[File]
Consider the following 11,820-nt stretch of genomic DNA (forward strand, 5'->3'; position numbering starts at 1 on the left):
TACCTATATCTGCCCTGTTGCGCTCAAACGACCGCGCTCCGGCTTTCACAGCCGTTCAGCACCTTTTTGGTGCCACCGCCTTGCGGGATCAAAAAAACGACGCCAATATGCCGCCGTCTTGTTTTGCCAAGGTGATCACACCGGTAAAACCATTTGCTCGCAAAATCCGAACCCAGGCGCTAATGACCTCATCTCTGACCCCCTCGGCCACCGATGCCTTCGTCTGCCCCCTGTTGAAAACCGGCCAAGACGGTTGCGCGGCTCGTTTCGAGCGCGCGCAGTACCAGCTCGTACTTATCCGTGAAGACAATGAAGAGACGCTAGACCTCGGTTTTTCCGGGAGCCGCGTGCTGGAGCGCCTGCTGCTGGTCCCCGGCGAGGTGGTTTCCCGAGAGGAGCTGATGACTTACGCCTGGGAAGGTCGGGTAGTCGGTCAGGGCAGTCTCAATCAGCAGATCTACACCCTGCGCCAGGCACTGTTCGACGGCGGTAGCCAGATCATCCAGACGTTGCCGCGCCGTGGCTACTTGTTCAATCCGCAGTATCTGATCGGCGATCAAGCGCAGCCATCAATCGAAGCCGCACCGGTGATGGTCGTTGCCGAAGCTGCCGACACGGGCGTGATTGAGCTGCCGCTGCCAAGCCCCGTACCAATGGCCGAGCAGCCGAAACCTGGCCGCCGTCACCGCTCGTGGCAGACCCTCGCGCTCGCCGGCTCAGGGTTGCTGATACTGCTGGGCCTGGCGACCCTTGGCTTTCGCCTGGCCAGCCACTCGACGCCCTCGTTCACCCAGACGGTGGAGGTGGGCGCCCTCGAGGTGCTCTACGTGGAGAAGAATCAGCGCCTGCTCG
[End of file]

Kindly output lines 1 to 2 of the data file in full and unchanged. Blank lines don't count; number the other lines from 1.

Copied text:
Consider the following 11,820-nt stretch of genomic DNA (forward strand, 5'->3'; position numbering starts at 1 on the left):
TACCTATATCTGCCCTGTTGCGCTCAAACGACCGCGCTCCGGCTTTCACAGCCGTTCAGCACCTTTTTGGTGCCACCGCCTTGCGGGATCAAAAAAACGACGCCAATATGCCGCCGTCTTGTTTTGCCAAGGTGATCACACCGGTAAAACCATTTGCTCGCAAAATCCGAACCCAGGCGCTAATGACCTCATCTCTGACCCCCTCGGCCACCGATGCCTTCGTCTGCCCCCTGTTGAAAACCGGCCAAGACGGTTGCGCGGCTCGTTTCGAGCGCGCGCAGTACCAGCTCGTACTTATCCGTGAAGACAATGAAGAGACGCTAGACCTCGGTTTTTCCGGGAGCCGCGTGCTGGAGCGCCTGCTGCTGGTCCCCGGCGAGGTGGTTTCCCGAGAGGAGCTGATGACTTACGCCTGGGAAGGTCGGGTAGTCGGTCAGGGCAGTCTCAATCAGCAGATCTACACCCTGCGCCAGGCACTGTTCGACGGCGGTAGCCAGATCATCCAGACGTTGCCGCGCCGTGGCTACTTGTTCAATCCGCAGTATCTGATCGGCGATCAAGCGCAGCCATCAATCGAAGCCGCACCGGTGATGGTCGTTGCCGAAGCTGCCGACACGGGCGTGATTGAGCTGCCGCTGCCAAGCCCCGTACCAATGGCCGAGCAGCCGAAACCTGGCCGCCGTCACCGCTCGTGGCAGACCCTCGCGCTCGCCGGCTCAGGGTTGCTGATACTGCTGGGCCTGGCGACCCTTGGCTTTCGCCTGGCCAGCCACTCGACGCCCTCGTTCACCCAGACGGTGGAGGTGGGCGCCCTCGAGGTGCTCTACGTGGAGAAGAATCAGCGCCTGCTCG